Galápagos land iguanas are large, yellow lizards, one of three species of land iguanas. Being cold-blooded, they absorb heat from the sun by basking on volcanic rock, and at night sleep in burrows to conserve their body heat. These iguanas also enjoy a symbiotic relationship with birds; the birds remove parasites and ticks, providing relief to the iguanas and food for the birds.
These land iguanas are native to the Galápagos Islands (Ecuador) and live in the dry lowlands of Fernandina, Isabela, Santa Cruz, North Seymour, Baltra, and South Plaza Islands.
Land iguanas are primarily herbivorous, however, some individuals may be carnivores supplementing their diet with insects, centipedes, and carrion. Because fresh water is scarce on their island habitats, Galápagos land iguanas obtain the majority of their moisture from the prickly-pear cactus, which makes up 80% of its diet. During the rainy season, they will drink from available standing pools of water and feast on yellow flowers of the genus Portulaca.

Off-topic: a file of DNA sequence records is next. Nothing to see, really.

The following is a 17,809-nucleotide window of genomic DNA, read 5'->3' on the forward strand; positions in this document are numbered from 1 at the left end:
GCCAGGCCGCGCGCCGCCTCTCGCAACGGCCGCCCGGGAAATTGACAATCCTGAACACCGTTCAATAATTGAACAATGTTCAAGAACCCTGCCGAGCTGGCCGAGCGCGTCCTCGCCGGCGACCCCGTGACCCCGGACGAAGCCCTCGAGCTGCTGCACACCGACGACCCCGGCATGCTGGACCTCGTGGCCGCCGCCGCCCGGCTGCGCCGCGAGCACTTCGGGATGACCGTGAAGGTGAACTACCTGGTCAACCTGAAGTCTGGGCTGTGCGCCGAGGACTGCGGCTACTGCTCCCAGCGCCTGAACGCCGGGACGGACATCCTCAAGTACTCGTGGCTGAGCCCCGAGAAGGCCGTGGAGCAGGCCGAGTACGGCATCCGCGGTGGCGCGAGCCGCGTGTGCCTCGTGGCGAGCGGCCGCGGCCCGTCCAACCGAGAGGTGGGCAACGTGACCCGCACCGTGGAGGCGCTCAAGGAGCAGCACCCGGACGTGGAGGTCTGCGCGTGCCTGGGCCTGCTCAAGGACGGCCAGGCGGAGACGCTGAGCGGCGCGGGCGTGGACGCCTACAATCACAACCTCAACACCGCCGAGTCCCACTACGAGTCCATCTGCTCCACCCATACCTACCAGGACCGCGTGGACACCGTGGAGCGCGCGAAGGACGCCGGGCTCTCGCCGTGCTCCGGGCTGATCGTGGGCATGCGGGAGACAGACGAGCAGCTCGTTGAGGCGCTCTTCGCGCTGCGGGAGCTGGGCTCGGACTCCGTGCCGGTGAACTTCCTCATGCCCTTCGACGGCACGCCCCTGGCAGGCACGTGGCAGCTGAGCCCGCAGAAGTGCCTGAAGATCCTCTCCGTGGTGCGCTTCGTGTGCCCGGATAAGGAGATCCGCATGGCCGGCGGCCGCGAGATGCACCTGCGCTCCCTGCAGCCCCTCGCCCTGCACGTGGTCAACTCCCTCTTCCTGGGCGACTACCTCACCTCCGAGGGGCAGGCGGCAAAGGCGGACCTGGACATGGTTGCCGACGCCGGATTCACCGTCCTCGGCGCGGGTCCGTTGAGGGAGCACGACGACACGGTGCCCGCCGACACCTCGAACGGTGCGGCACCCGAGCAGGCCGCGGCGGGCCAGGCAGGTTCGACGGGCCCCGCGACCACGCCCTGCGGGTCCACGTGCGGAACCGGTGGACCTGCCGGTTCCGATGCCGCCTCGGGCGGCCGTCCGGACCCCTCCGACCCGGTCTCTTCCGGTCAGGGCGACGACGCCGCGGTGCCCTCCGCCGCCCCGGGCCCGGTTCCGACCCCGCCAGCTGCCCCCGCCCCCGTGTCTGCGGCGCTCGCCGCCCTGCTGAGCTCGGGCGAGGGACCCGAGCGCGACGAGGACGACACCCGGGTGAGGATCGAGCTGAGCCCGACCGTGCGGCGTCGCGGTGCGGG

The mating season of Galápagos land iguanas varies between islands. Soon after mating, the females migrate to sandy areas to nest and they may travel up to 15 km (9 miles) to find good nesting sites. They lay 2-20 eggs in a burrow about 50 cm (20 in) deep. The eggs hatch anywhere from 90 to 125 days later. Young iguanas become reproductively mature anywhere between 8 and 15 years of age, depending on which island they are from.
The main threat to Galápagos land iguanas comes from introduced animals such as dogs, cats, goats, pigs, and rats who compete with iguanas for food and damage their nests or prey on their eggs and newly hatched young.
According to the IUCN Red List, the total population size of the Galápagos land iguana is 8,618-17,917 mature individuals. Currently, this species is classified as Vulnerable (VU) on the IUCN Red List and its numbers today are decreasing.